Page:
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Why California’s Parking Reform Matters for Housing and Climate

Rules that mandate excess parking in new development projects have added to the overlapping crises of housing affordability, urban sprawl and climate change, advocates say. California could soon bar cities from imposing them.

Cars in the parking lot at a residential apartment building.
Parking outside an apartment building.
A surprising number of California’s most successful companies were founded in unused parking spots. Not too surprising, though, considering how plentiful those spaces are in the Golden State.

There are an estimated two-and-a-half parking spots for every car in the Bay Area. A recent study in Santa Rosa found that nearly three quarters of downtown parking spots were vacant even at peak hours. Cities like Los Angeles have begun turning to overabundant garages to produce badly needed housing.

Dedicating all that space to car storage has wide-ranging consequences for housing costs, urban design, transit use and climate emissions. But California is poised to take a significant step away from the local rules that have helped to mandate so much parking. It’s been an unusually productive year for transportation and climate policy, with new regulations that will ban the sale of new gas-powered cars by 2035 and a proposed law to give cash to low-income people who don’t own cars. Now the state Legislature has agreed to a measure that would prevent cities from mandating parking spots at new development projects near transit stations.

The bill, AB 2097, is the culmination of decades of academic study and years of focused advocacy. Its sponsor, Assemblymember Laura Friedman, a Democrat who represents parts of Los Angeles County, says it grew out of an interest in “the nexus between transportation and land use and climate” and the way parking policy has helped produce car-oriented communities.

“This bill was the perfect combination of those issues, in terms of parking’s impact on the way we use land and on our carbon emissions. It brought those issues together in a way that is surprising for people but that talks about the mistakes we have made,” Friedman says.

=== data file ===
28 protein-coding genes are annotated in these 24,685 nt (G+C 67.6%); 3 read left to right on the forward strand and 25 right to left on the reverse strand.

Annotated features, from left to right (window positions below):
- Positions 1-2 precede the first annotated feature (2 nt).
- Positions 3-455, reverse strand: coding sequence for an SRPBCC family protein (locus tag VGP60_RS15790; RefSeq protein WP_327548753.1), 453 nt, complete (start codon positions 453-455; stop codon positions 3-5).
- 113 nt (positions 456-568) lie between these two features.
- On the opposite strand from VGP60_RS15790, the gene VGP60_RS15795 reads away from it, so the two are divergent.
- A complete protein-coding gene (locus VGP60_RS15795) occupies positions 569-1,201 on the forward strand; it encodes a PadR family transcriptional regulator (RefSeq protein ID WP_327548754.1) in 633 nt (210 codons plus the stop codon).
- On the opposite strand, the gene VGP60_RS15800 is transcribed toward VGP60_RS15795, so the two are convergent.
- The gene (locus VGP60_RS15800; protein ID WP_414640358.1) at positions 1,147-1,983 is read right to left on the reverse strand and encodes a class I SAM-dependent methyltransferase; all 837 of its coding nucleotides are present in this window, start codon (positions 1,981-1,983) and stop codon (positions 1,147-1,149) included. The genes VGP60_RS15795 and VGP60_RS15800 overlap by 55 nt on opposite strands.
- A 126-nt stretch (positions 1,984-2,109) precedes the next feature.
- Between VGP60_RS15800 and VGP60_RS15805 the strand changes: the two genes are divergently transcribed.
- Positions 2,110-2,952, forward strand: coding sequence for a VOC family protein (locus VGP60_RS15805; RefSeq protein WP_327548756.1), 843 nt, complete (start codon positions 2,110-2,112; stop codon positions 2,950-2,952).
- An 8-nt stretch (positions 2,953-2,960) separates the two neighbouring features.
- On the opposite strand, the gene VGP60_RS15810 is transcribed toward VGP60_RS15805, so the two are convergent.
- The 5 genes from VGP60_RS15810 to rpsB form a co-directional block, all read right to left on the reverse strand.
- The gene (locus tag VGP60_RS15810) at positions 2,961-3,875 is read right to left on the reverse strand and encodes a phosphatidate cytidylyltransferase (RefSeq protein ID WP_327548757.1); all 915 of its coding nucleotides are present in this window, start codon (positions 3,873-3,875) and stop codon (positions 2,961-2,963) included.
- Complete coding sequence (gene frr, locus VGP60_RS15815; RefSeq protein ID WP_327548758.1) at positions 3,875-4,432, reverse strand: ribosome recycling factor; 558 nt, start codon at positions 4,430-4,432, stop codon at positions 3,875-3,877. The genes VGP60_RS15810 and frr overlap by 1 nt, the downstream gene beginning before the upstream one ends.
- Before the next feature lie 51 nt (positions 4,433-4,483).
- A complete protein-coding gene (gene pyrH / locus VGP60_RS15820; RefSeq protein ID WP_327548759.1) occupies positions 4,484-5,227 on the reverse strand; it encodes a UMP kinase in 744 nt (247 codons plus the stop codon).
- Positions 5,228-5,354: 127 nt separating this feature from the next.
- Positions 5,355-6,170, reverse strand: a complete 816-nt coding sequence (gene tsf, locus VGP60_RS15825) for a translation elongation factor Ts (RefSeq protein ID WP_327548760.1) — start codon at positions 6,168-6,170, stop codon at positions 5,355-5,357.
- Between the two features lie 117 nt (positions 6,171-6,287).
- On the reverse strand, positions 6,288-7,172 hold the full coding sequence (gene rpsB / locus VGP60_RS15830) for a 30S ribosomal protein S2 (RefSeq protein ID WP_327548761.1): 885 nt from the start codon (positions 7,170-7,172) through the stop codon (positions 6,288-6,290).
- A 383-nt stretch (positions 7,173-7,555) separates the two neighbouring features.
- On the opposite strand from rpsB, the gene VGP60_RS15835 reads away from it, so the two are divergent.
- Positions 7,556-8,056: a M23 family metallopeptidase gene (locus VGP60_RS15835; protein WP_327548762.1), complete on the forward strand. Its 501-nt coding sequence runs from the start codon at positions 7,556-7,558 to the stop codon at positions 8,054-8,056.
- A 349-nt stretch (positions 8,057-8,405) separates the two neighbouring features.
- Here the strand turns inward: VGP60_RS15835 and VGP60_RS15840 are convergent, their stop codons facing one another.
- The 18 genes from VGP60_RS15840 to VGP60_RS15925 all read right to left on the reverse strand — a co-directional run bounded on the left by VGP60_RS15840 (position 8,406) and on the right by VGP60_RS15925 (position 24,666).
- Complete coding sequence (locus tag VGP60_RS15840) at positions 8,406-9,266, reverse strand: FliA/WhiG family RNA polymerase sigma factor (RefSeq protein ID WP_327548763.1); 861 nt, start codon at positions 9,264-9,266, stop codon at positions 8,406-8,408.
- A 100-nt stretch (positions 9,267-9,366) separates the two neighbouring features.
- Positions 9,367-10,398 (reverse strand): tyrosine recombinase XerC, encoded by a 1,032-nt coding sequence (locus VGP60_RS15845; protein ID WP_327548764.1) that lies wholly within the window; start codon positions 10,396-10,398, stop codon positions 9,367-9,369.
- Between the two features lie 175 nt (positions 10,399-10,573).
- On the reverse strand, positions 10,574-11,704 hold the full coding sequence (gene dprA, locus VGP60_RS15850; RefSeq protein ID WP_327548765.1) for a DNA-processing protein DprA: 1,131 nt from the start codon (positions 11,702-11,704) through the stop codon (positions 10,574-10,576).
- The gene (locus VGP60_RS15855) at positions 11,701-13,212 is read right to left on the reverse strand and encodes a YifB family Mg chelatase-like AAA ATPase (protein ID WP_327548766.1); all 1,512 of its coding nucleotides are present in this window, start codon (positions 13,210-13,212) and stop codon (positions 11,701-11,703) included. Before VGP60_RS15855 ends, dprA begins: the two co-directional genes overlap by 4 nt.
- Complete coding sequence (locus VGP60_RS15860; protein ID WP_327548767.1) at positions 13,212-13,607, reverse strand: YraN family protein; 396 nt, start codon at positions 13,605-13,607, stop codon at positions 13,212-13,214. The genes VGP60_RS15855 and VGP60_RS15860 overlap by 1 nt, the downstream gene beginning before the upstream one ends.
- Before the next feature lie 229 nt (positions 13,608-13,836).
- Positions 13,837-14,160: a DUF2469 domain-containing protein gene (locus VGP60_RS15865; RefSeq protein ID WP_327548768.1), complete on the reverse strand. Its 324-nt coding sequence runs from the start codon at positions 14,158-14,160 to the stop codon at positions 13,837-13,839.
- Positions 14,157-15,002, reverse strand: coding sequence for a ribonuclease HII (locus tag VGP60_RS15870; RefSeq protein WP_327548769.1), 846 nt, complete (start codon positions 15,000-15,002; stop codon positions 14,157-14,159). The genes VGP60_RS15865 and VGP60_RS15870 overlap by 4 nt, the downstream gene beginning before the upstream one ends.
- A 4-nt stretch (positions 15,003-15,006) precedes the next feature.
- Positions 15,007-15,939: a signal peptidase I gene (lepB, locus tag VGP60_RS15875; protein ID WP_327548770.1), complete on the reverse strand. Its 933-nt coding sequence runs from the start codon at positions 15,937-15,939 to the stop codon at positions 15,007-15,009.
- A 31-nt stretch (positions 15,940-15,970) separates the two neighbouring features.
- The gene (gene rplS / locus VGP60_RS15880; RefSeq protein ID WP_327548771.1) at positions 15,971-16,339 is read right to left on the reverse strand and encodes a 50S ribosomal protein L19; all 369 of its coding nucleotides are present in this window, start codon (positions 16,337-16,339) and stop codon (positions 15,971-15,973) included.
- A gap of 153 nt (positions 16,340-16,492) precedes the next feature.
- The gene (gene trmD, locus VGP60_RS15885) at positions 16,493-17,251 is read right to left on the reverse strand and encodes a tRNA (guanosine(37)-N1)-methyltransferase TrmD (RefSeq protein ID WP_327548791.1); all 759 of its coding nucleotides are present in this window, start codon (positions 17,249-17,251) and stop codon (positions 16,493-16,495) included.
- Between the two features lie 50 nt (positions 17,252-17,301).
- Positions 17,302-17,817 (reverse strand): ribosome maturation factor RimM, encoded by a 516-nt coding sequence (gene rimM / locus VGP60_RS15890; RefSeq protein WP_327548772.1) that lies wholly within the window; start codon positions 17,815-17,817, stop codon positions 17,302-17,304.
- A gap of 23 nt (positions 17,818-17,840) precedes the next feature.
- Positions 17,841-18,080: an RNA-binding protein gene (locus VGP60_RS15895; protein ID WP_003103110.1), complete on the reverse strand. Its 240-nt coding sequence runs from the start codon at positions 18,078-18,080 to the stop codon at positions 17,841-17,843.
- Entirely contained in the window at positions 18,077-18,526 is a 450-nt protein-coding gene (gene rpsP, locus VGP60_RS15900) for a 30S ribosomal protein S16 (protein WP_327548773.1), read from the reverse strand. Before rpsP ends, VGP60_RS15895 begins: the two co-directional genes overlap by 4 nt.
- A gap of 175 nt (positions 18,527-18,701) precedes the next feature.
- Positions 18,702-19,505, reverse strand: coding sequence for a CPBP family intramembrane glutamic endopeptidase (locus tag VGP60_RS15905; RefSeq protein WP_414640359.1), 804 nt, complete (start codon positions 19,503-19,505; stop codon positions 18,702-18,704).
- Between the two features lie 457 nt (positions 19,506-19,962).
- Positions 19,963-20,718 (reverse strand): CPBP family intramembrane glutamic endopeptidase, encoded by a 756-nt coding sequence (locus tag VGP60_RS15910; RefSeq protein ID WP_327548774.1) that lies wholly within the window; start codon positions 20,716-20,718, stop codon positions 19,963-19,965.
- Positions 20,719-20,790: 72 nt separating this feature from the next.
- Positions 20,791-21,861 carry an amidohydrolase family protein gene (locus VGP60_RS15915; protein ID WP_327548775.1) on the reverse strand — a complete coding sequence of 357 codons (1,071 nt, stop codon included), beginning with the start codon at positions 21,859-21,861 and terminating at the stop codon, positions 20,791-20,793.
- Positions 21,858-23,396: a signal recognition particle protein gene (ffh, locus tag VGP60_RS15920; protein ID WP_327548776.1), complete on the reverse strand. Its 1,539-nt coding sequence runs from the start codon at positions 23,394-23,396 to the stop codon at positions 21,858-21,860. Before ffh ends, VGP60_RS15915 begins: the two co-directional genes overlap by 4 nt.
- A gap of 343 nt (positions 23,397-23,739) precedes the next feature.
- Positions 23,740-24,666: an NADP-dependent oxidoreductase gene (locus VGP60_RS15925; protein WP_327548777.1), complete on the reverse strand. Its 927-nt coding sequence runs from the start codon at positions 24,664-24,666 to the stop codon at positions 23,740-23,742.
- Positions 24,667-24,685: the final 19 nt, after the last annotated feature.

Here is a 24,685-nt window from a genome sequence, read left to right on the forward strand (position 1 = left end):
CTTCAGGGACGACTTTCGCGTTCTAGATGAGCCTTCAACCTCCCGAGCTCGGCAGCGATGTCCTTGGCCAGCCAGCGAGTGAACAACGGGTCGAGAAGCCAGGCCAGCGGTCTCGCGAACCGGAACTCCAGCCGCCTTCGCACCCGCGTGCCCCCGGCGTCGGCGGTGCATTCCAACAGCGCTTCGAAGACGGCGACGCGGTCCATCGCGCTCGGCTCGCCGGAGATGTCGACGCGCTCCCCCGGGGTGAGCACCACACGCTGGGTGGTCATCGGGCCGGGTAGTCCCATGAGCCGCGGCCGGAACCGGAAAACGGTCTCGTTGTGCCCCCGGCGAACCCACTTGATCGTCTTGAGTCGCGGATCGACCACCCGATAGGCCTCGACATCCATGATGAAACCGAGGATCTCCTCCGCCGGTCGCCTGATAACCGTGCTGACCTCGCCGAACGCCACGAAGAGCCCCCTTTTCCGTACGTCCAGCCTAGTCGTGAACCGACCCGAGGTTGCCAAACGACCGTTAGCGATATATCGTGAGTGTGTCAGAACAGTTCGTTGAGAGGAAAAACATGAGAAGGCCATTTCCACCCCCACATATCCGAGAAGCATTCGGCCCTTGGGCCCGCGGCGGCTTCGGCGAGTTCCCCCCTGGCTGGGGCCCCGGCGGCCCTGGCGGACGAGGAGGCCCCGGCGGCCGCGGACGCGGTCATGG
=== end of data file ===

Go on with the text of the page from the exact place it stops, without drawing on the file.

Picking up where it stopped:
‘Free Parking’ Isn’t Free

The study of how parking policies affect other aspects of city building has been brought to the forefront of urban planning almost single-handedly by Donald Shoup, a research professor of urban planning at the UCLA Luskin School of Public Affairs. Shoup has spent his career studying the broad social, economic and environmental costs of nominally cheap things like parking in a private garage, or on a downtown street or driving on a toll-free road. As Shoup has argued, including in his 2005 tome The High Cost of Free Parking, many people pay in many ways for the parking spaces that cities often require developers to include in new housing and commercial projects.

Almost every city in California mandates off-street parking spots to be built alongside new housing, and most places require two spots for every single-family home. Those mandatory minimums not only raise the cost of building, and therefore the cost of housing, but they also virtually guarantee that the people who live in those places will own cars. As Shoup wrote in a chapter on “The High Cost of Minimum Parking Requirements” in 2014, “Cities get the traffic they plan for and the behavior they subsidize.”

Shoup tells Governing that people tend not to care about parking policy on its own terms, until they realize how it affects other areas of life, from expensive housing to traffic congestion, dirty air and climate change.

“Everything that we want to reduce, the minimum parking requirements increase,” he says. “I just tried to show people the link between parking and what they really care about.”

Influenced by Shoup’s work, cities from Buffalo to Minneapolis to San Diego have begun reducing or eliminating some of their minimum parking requirements. If it’s signed by Gov. Gavin Newsom, California’s new law would be a substantial acceleration of that trend — and a remarkable capstone to Shoup’s academic career.

“It’s only been 50 years,” he says. “It makes me feel grateful for longevity.”

Making Housing More Affordable

Dedicating space to parking raises the cost of building housing, sometimes by a lot. A Government Accountability Office report suggested that it cost more than $50,000 per unit to add structured parking to multifamily projects in Arizona and California. And many of those spaces go unused. One of Shoup’s studies concluded that developers in the Seattle suburbs actually paid between $10,000 and $14,000 per unit just to provide parking spaces that would stay vacant.